The Cincinnati Bearcats celebrate their championship victory over the Houston Cougars in the 2018 AAC Basketball Championship on March 11, 2018, in Orlando, Fla.
Photo: Mark Brown (Getty Images)

HBO’s Insecure star Issa Rae famously declared during a red-carpet interview at the Primetime Emmy Awards in September that she was “rooting for everybody black.” Some deemed the statement racist. Many misinterpreted Rae’s advocacy as opposition to all nominees who weren’t black.

That’s not what I heard. Anyone familiar with the lack of racial diversity in Hollywood (pdf) should understand that Rae, a black woman, was cheering on people who are barely represented either in front of or behind the camera. It is clear to me that she wanted equity and fairness for people who look like her. This feeling resonates with me.

I’m a huge college football and basketball fan. My latest book is on scandals in intercollegiate sports; I’ve taught undergraduate and graduate courses on athletics over the past two decades, and I’m on the University of Southern California’s faculty oversight committee for athletic academic affairs.

The only thing I enjoy more than teaching, researching and writing about sports is watching college student-athletes compete. An embarrassing sum of my time these next three weeks will be spent watching teams progress through my March Madness bracket. Since my beloved alma mater Indiana University won’t be in this year’s tournament, a friend recently asked for whom was I rooting. Like Issa Rae’s, my response was, “Everybody black.”

This week, the research center I direct at USC released a new report on black male student-athletes and racial inequities in NCAA Division I college sports (pdf). In it, I present numerous statistics that make clear that black players need more people rooting for them—and I’m not just talking about the mostly white fans who pack arenas and sports bars across the country to cheer them on during these three weeks of March Madness. They need people who are more deeply invested in their success beyond the basketball courts on which they make millions of dollars for their institutions, athletic conferences and the NCAA.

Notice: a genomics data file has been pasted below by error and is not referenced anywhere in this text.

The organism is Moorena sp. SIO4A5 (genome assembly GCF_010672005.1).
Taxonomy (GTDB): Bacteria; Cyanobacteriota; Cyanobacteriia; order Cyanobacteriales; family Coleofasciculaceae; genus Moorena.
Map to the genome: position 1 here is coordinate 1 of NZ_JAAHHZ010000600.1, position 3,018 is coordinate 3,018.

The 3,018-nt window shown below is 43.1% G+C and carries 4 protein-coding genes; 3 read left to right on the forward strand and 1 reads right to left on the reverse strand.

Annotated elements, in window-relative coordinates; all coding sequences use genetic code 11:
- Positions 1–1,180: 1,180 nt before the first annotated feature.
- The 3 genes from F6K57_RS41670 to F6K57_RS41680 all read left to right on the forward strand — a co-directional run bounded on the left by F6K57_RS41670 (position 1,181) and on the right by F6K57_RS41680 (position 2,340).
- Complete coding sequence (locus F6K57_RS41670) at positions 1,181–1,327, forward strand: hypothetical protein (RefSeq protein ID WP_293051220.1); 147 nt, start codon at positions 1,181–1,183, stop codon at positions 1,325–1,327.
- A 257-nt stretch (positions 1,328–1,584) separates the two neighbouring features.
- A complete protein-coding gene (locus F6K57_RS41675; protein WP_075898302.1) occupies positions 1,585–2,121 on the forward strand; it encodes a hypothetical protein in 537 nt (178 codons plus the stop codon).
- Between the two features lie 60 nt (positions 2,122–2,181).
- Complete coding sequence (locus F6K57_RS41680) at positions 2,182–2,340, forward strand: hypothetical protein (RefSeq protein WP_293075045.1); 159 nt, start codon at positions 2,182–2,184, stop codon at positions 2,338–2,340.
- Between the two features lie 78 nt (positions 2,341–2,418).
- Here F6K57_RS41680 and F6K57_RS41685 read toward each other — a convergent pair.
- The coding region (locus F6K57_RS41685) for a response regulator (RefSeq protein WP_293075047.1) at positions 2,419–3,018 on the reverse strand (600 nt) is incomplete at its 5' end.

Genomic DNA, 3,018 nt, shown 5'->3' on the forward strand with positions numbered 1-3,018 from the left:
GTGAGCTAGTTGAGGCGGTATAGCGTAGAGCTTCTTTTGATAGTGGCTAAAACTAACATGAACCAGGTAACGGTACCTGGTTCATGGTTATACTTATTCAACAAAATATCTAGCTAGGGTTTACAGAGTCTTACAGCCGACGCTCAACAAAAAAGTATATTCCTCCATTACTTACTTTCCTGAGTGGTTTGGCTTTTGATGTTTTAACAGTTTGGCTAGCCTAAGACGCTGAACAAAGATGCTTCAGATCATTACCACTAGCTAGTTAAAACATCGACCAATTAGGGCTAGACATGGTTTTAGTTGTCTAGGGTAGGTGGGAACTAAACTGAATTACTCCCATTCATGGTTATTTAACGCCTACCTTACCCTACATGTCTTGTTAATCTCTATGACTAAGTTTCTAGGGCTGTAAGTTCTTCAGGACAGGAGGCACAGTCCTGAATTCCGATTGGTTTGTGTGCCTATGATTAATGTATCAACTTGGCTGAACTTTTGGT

The tournament, which starts today, Tuesday, will generate more than $821 million, according to the NCAA’s website. Most of the money-makers are the students for whom I’m rooting.

In the report, I note that black men are only 2.4 percent of undergraduates across the five major conferences, yet they make up 56 percent of basketball teams. An even higher percentage of them will labor just about the full duration of games during the NCAA tournament.

I watched several conference games over this past weekend. I found striking that in most matchups, everyone on the floor except the referees was black. And these black men played almost the entire time. Teammates from other racial groups were cheering from courtside benches, and of course, most of their coaches were white.


In the report, I provide data on compensation and the racial demographics of coaches, athletics directors and conference-level executives. I’m rooting for black male players to get more head coaches who look like them. In my view, it’s absurd that the overwhelming majority of revenue-generating laborers are black male students, yet only 12 percent of head football and men’s basketball coaches in the major conferences are black.

On average, head basketball coaches earn $2.7 million, athletics directors make more than $700,000, and commissioners of the five top sports conferences earn $2.5 million annually. Given how many talented young black men there are on these teams, I’m rooting for more black men to get multimillion-dollar head-coaching jobs and handsomely compensated leadership opportunities in big-time college sports.

Above all, I’m rooting for everybody black to graduate. My report, which is based mostly on NCAA data, shows that graduation rates for black male student-athletes have declined at 40 percent of universities in the five major sports conferences over the past two years.


Black male athletes graduate at rates 14 percentage points lower than those of their teammates. Undergraduates in the general student body, as well as black men who are not on sports teams at the universities in my study, also graduate at higher rates than black athletes do.

The NBA will draft less than 2 percent of college basketball players. I’m rooting for the remaining 98 percent, which is just about everybody, who will need to be prepared for postcollege options beyond professional sports.

During March Madness and beyond, I’ll continually root for everybody black and advocate for the eradication of racial inequities that systematically disadvantage them.


Shaun R. Harper, Ph.D., is a professor and executive director of the Race and Equity Center at the University of Southern California. His 12 books include Scandals in College Sports. He was named to The Root 100’s list of influential African Americans for 2016. Follow Harper on Twitter.